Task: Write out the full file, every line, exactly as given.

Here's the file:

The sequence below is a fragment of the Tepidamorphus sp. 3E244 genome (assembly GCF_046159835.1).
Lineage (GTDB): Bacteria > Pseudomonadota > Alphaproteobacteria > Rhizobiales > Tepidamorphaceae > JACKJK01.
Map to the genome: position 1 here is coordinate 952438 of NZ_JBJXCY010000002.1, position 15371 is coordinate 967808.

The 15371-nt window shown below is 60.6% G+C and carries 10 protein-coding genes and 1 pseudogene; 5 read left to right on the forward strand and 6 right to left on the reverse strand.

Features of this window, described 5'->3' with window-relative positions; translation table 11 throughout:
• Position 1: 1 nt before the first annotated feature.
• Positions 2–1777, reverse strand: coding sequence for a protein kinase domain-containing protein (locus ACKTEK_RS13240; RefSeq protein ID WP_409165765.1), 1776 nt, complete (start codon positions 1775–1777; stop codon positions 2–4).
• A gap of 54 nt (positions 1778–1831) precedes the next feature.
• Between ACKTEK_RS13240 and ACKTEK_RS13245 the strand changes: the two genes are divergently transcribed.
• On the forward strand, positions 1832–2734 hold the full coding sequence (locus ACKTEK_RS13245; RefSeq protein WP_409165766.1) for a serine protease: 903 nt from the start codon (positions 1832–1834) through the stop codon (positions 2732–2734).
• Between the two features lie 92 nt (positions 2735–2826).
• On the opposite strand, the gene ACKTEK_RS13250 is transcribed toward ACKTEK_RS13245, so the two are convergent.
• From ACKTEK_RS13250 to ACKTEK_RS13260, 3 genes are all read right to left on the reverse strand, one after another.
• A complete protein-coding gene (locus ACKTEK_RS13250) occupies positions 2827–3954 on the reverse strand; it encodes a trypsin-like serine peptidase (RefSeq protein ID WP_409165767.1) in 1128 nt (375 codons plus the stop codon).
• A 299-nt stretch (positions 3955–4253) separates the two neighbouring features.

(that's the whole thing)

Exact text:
The sequence below is a fragment of the Tepidamorphus sp. 3E244 genome (assembly GCF_046159835.1).
Lineage (GTDB): Bacteria > Pseudomonadota > Alphaproteobacteria > Rhizobiales > Tepidamorphaceae > JACKJK01.
Map to the genome: position 1 here is coordinate 952438 of NZ_JBJXCY010000002.1, position 15371 is coordinate 967808.

The 15371-nt window shown below is 60.6% G+C and carries 10 protein-coding genes and 1 pseudogene; 5 read left to right on the forward strand and 6 right to left on the reverse strand.

Features of this window, described 5'->3' with window-relative positions; translation table 11 throughout:
• Position 1: 1 nt before the first annotated feature.
• Positions 2–1777, reverse strand: coding sequence for a protein kinase domain-containing protein (locus ACKTEK_RS13240; RefSeq protein ID WP_409165765.1), 1776 nt, complete (start codon positions 1775–1777; stop codon positions 2–4).
• A gap of 54 nt (positions 1778–1831) precedes the next feature.
• Between ACKTEK_RS13240 and ACKTEK_RS13245 the strand changes: the two genes are divergently transcribed.
• On the forward strand, positions 1832–2734 hold the full coding sequence (locus ACKTEK_RS13245; RefSeq protein WP_409165766.1) for a serine protease: 903 nt from the start codon (positions 1832–1834) through the stop codon (positions 2732–2734).
• Between the two features lie 92 nt (positions 2735–2826).
• On the opposite strand, the gene ACKTEK_RS13250 is transcribed toward ACKTEK_RS13245, so the two are convergent.
• From ACKTEK_RS13250 to ACKTEK_RS13260, 3 genes are all read right to left on the reverse strand, one after another.
• A complete protein-coding gene (locus ACKTEK_RS13250) occupies positions 2827–3954 on the reverse strand; it encodes a trypsin-like serine peptidase (RefSeq protein ID WP_409165767.1) in 1128 nt (375 codons plus the stop codon).
• A 299-nt stretch (positions 3955–4253) separates the two neighbouring features.